A water-soluble oligosaccharide composing of six glucose and three mannose units, has been isolated from the roots of I. herbstii which enhanced the immune response and prolonged the survival time of mice bearing Ehrlich carcinoma. Also the roots contain free oleanolic acid and its saponins. An alcoholic extract of the root showed the presence of amino acids, steroids, tri-terpenoids, alkaloids and coumarins. The seeds also contain dachyranthin (Khare, 2007).

Different species of the genus Iresine are used in traditional medicine. It contains several bioactive substances and showed different biological activities and is used to treat various diseases. Leaves of I. diffusa are used to treat malaria (Céline et al., 2009). Red-coloured plants in the family Amaranthaceae are recognized as a rich source of diverse and unique betacyanins such as acetylated and non-acetylated betacyanins. Acylated betacyanins are available with the highest proportion in I. herbstii and Gomphrena globosa (Cai et al., 2001).

Constituent of viscous oil from I. celosia are sesquiterpene Iresine, tlatlancuayin, isoflavones carbohydrates and acid steroids glutapectique to its natural state. In these some substances are traditionally used in cytostatic anticancer (that can block cell division and forced to die). This acts on the permeability of the cell disease, and changes the bio-electric potential of the membrane carcinogen. The sesquiterpene Iresine is found in high concentration in the plant "herb of the Maya" and the properties include anti-cancer, anti-inflammatory, anti-allergic and antiseptic. Most terpenes are also substances with positive and stimulatory effect on the body in general. These substances are also able to shorten the menstrual period. Isoflavone tlatlancuayin has anti-oxidant, which captures free oxygen radicals, and contributes to cell renewal, and also a powerful antimicrobial agent (Alfonso and Guido, 1983).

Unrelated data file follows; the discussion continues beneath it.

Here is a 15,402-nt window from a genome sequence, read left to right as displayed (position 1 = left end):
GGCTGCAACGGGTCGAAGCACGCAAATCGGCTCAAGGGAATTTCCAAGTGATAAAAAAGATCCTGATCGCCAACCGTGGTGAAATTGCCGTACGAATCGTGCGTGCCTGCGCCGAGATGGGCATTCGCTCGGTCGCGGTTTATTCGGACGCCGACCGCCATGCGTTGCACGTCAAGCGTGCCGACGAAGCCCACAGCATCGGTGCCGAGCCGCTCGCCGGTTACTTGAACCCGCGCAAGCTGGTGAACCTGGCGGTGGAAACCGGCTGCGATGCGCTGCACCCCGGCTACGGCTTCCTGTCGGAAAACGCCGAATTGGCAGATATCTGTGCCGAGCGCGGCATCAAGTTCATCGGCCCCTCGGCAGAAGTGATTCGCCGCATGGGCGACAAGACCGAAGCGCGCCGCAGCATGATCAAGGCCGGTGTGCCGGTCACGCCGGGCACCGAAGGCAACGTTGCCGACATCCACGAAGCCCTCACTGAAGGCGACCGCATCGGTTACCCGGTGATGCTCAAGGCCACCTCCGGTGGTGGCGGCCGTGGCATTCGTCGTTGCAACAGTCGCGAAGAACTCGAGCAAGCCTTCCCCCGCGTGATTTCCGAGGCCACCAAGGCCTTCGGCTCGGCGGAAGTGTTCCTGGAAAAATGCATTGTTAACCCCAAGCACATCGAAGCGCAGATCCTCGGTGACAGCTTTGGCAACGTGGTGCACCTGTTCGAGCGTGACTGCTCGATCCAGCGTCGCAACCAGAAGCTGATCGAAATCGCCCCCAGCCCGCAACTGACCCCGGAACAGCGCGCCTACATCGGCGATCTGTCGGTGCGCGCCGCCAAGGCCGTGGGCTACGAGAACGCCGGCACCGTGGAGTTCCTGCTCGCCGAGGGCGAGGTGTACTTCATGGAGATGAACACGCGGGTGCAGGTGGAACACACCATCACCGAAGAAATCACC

ncbi.nlm.nih.gov/pmc/articles/PMC3252720/
And the day came when the risk to remain tight in a bud was more painful than the risk it took to blossom. -Anaïs Nin
Name: Caroline Scott
Calgary (Zone 4a)
Charter ATP Member Plant Lover: Loves 'em all! Peonies Lilies Enjoys or suffers cold winters Winter Sowing
Bulbs Region: Canadian Garden Ideas: Master Level Million Pollinator Garden Challenge
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CarolineScott
Feb 26, 2017 8:56 AM CST
WOW! Thanks for the info on Iresine herbstii--I have just started a few seedlings for use as an ornamental. But I like to hear the stories and applications of the plants which I grow. I won't remember all of this , but I will come back to read your post. Thanks for posting it.

And thanks for the reference site!

It looks as if Iresine has the potential to have many medical uses if researched properly.
[Last edited by CarolineScott - Feb 26, 2017 9:01 AM (+)]
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Name: Liz Shaw
Gilbert, AZ (Sunset Zone 13) (Zone 9a)
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LizDTM
Feb 26, 2017 8:36 PM CST
:welcome: I was excited to see that you use it for eczema, which I have on and off. I might have to grow some!
And the day came when the risk to remain tight in a bud was more painful than the risk it took to blossom. -Anaïs Nin